Journal of Pediatric Neurology
DOI: 10.1055/s-0043-1761933
Letter to the Editor

Preterm Babies: Predicting the Consequences

1   Applied Bioenergetics Lab, Faculty of Sport and Physical Education, University of Novi Sad, Novi Sad, Serbia
2   Department of Nutrition and Public Health, University of Agder, Kristiansand, Norway
3   Faculty of Health Sciences, University of Pécs, Pécs, Hungary
› Author Affiliations

To the Editor:

More than 1 in 10 babies worldwide are born prematurely every year. Although the survival rates have improved over the past two decades, especially for babies born extremely prematurely, over three-quarters of extremely preterm infants have at least one chronic health condition as adolescents or adults.[1] Examples include various neurodevelopment disorders that can make school/work performance more challenging. We need to determine how premature birth leads to these disabilities later in life and ultimately help preterm babies face these complications when they occur.

Very preterm birth could be associated with long-standing brain metabolite alterations, which appear responsible for the deficits reported in executive functions at school age. For instance, very preterm children aged 8 to 13 years exhibit higher choline-to-creatine ratio and myoinositol-to-creatine ratio and lower glutamate plus glutamine-to-creatine ratio in frontal white matter, as compared with term-born peers.[2] Lower executive function abilities (including inhibition and interference, working memory, cognitive flexibility, fluency, and planning) were associated with lower frontal glutamate plus glutamine-to-creatine ratios in both groups and higher myoinositol-to-creatine ratio only in children born very preterm.[2] Assessing brain metabolism in preterm babies may thus allow for the early identification of children at risk of developing deficits and even provide a vehicle for innovative metabolic interventions. This approach should blend state-of-the-art neuroimaging techniques (such as magnetic resonance spectroscopy [MRS]) to study brain metabolism with the expertise of longitudinal neurodevelopmental evaluation. An assessment of crucial brain metabolites (such as creatine, choline, and N-acetyl aspartate) could perhaps become an adjunct component of routine screening in preterm children following clinical findings, biochemical profiling, and other imaging studies. This would lead to developing a diagnostic (and prognostic) testing algorithm in a child born very preterm suspected of having indicative neurodevelopmental findings and impaired brain metabolism.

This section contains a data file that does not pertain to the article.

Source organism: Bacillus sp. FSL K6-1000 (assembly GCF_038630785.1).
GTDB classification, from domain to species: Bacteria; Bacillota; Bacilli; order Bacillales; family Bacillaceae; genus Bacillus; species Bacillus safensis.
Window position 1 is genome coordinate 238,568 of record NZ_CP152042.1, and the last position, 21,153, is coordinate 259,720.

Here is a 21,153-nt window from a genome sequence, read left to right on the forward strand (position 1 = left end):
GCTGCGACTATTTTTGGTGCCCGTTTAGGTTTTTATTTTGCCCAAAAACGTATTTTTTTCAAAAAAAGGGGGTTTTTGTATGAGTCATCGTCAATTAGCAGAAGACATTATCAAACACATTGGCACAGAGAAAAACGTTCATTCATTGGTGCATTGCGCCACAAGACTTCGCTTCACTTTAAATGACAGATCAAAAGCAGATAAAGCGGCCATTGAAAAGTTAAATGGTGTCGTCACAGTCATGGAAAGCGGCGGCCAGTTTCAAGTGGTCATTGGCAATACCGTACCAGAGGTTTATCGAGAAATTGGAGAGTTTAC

Building an international database that collects metabolic signatures of preterm babies from birth to adulthood, complemented by developmental screening upshots, would enable better prediction of long-term outcomes after premature birth. In addition, data should be made available to navigate future therapeutic regimens and perhaps tackle possible disabilities of very preterm children in later life. In a perfect world, all preterm children should receive MRS and be enrolled into this database. This initiative should follow the steps of neonatal neuroimaging for hypoxic-ischemic injury (and therapeutic hypothermia) in which magnetic resonance imaging with MRS shifted from experimental diagnostics into a critical component of standard practice for this subpopulation and has already been integrated into routine protocol, at least in the United States. This might be of exceptional public health relevance having in mind a relatively high prevalence of disability from premature deliveries and the high economic burden of health consequences in preterm children. The fragile population of very preterm children requires advanced medical care not only by improving clinical practices but also by paving the way of meeting these challenges for the future of society as a whole.

Publication History

Received: 22 November 2022

Accepted: 05 January 2023

Article published online:
06 February 2023

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